Since 2018, MV Agusta has been working on reviving the Cagiva name, but with an electric motor, and now new boss Timur Sardarov (pictured above) confirms it is still part of their plan.
“Cagiva production will resume next year, at the latest in early 2021, and will be dedicated to electric urban mobility,” he told Italian site Motociclismo.
The interview is unclear about what the electric vehicle will be: scooter, motorcycle, e-bike?
“But we will not make scooters, they will be motorcycles,” says Timur who took over from Giovanni Castiglioni last year.
Then he seems to contradict himself.
“Easy to drive and below 4kW, because at the moment no-one who produces beyond this threshold can generate profits.
“In six or seven years, it will probably be possible to reach the profit with vehicles equivalent to 350cc.”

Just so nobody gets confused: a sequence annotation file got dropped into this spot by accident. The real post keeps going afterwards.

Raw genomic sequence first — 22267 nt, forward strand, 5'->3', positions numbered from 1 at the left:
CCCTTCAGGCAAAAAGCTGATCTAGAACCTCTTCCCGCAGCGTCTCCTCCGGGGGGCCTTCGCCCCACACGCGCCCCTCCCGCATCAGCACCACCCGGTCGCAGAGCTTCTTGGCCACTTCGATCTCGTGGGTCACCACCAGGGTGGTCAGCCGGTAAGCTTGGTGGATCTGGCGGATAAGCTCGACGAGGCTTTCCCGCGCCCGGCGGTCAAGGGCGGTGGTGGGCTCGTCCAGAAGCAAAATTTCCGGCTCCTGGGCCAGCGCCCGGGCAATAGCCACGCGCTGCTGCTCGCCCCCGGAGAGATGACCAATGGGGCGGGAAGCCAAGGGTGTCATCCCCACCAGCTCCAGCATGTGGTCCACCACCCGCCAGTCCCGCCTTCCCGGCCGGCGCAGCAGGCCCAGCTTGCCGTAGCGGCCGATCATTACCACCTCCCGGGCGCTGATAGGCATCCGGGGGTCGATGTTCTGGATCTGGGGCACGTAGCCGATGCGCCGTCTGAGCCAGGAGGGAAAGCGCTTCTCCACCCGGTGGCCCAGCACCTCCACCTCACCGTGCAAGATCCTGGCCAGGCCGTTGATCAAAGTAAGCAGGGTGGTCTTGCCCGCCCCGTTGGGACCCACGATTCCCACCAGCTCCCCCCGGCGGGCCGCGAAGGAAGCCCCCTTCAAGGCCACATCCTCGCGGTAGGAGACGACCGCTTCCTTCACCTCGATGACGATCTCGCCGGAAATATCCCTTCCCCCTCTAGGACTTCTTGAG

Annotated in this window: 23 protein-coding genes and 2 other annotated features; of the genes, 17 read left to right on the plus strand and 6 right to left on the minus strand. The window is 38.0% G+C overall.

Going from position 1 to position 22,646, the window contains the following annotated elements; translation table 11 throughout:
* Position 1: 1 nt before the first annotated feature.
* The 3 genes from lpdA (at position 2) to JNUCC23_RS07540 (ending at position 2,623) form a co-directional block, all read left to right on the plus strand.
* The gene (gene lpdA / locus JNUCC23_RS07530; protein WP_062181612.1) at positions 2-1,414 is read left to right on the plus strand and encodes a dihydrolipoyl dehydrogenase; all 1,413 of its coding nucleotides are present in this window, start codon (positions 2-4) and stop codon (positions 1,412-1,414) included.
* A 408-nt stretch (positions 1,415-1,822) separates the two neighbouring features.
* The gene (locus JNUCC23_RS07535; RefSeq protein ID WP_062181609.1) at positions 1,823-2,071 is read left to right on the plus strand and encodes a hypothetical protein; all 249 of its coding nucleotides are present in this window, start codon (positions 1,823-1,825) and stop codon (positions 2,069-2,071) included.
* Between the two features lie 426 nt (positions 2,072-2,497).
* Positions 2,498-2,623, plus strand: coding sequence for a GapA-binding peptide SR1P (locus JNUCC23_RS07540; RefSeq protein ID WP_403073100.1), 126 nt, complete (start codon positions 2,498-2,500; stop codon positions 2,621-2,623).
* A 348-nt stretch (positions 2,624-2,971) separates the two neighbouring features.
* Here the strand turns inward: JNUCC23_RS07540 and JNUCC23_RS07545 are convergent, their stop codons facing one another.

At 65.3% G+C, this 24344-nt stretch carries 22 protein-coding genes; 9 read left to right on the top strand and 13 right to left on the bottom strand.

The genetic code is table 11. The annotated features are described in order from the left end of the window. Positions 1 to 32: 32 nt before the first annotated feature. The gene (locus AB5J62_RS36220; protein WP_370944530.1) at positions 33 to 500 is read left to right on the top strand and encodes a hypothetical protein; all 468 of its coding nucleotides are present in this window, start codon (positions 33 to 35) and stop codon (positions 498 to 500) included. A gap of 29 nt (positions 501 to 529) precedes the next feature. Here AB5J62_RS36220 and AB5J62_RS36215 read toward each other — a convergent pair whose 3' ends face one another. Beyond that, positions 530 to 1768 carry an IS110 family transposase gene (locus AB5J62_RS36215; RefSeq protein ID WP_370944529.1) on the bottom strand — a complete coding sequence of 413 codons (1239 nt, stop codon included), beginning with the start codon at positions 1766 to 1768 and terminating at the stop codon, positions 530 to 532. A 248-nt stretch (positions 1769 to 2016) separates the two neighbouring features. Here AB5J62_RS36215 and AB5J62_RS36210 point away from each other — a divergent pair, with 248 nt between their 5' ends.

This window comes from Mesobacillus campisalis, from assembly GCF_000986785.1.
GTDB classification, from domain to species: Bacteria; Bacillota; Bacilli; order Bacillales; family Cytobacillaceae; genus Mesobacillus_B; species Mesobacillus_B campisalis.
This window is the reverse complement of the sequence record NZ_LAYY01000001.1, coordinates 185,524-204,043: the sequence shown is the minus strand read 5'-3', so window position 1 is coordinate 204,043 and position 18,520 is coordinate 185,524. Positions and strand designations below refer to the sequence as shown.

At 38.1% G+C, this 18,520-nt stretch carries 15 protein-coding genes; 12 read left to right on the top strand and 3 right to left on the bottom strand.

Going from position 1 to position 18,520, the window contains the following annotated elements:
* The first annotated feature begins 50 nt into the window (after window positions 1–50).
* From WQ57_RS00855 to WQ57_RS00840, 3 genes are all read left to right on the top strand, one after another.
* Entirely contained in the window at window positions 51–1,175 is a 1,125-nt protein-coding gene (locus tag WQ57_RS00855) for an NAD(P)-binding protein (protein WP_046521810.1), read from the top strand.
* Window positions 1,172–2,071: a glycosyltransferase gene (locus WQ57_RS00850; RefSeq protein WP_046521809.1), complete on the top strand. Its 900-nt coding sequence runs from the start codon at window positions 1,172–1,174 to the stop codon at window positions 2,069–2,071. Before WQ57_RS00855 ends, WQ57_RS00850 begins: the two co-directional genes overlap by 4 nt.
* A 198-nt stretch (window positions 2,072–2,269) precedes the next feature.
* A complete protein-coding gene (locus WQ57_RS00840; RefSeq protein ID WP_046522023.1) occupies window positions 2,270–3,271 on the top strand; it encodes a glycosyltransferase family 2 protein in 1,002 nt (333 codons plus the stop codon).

Giovanni when he was still boss in 2018
When I met with MV Agusta boss Giovanni Castiglioni in July 2018, he talked about the electric Cagiva project and said he believed in the potential of electric bikes.
“There is a market for high-performing light bikes and that’s how the Cagiva electric bike project started,” he told me.
“From my pure personal experience, the torque, power and throttle response is great. You can have fun and you don’t scare the cows and the deers. It’s actually enjoyable.”
He said Cagiva electric bikes would start with 80km of range and reach 320km in the next five years with a range of bikes from commuters to off-road.
But he also said MV would not go into electric bikes because there is no market for high-performing electric street bikes.
John Kocinski’s Cagiva V594
“People think the electric bike is for losers and the reality is it is not.
“But at the moment, its potential is in cities for short-range commuting from home to the office or for short trips.
“We don’t yet live in a world where you can live with an electric car. I would like to buy a Tesla, but only for driving from home to the office. I travel a lot by car and I can’t start my journey by doing a flight plan like in a plane.
“The charging infrastructure needs to improve first.”